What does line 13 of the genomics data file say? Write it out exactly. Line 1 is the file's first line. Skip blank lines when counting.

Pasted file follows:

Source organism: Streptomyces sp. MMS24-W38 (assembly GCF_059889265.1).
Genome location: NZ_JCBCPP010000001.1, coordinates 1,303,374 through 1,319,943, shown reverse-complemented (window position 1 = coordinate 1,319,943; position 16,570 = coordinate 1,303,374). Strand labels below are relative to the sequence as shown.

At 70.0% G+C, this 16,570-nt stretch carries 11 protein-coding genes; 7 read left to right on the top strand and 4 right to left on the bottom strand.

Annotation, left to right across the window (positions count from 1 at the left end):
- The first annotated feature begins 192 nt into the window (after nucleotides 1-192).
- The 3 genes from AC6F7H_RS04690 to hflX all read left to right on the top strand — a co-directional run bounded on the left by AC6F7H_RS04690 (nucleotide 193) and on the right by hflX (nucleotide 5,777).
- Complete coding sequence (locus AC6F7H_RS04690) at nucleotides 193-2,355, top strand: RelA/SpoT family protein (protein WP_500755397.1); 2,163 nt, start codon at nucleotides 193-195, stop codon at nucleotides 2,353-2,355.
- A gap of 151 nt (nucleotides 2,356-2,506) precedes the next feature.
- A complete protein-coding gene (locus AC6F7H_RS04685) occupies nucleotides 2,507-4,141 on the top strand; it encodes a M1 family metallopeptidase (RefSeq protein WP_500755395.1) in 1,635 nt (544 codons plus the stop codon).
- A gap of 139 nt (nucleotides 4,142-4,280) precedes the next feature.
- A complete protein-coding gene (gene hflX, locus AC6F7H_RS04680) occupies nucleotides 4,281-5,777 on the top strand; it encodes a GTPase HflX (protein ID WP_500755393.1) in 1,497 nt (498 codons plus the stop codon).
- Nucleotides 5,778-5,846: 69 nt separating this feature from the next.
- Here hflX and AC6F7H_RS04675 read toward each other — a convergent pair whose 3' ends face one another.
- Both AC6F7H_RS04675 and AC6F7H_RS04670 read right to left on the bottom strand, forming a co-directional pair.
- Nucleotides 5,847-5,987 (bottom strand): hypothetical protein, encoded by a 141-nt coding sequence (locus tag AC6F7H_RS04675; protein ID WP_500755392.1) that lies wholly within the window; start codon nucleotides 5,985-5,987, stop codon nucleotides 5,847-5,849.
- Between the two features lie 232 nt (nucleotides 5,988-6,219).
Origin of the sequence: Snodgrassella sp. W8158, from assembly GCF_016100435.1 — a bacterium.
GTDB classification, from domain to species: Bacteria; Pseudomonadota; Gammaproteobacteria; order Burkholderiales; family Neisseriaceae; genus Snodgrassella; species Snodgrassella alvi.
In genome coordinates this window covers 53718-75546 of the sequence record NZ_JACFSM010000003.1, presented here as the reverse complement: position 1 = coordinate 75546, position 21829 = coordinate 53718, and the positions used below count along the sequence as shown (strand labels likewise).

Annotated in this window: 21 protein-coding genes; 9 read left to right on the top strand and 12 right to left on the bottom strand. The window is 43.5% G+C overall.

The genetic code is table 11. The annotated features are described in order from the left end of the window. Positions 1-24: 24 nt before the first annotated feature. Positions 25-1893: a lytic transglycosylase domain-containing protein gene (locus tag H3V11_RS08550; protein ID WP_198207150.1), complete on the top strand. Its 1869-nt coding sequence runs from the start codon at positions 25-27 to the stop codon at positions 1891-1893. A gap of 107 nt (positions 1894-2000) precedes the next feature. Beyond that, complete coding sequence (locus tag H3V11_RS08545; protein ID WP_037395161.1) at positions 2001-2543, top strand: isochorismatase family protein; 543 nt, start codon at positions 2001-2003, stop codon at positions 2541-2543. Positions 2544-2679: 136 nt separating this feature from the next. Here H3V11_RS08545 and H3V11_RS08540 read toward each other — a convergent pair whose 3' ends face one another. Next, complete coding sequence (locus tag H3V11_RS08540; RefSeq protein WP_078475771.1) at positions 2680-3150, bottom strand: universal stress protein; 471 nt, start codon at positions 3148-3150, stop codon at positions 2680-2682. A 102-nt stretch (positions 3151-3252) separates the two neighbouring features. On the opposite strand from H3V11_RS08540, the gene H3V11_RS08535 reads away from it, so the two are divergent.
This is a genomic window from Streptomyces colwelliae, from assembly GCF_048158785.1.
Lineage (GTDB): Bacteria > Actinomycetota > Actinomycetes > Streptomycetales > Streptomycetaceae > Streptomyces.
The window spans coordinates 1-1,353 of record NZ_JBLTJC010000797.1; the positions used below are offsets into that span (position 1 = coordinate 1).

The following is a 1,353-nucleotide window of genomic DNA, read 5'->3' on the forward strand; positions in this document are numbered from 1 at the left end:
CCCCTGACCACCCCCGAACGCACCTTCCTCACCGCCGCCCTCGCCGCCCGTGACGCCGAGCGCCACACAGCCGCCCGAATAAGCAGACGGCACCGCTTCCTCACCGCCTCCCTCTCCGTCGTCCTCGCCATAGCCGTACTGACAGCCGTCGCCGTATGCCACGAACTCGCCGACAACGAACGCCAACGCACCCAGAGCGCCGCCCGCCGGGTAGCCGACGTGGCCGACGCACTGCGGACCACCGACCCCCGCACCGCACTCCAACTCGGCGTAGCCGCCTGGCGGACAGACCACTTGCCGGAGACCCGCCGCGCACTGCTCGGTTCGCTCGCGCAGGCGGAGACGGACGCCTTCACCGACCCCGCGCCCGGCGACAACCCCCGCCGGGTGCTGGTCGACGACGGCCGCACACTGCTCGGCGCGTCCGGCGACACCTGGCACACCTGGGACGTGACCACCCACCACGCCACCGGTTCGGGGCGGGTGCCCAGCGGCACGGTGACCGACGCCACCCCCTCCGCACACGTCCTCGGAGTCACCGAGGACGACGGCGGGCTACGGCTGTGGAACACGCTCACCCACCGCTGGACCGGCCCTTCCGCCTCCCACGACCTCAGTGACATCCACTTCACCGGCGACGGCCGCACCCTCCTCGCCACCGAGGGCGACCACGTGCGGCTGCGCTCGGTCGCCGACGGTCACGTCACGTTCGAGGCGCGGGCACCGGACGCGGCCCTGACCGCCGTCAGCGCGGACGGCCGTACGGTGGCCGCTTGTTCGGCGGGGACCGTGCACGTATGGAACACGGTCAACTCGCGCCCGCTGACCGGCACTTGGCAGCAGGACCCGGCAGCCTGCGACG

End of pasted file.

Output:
- Here hflX and AC6F7H_RS04675 read toward each other — a convergent pair whose 3' ends face one another.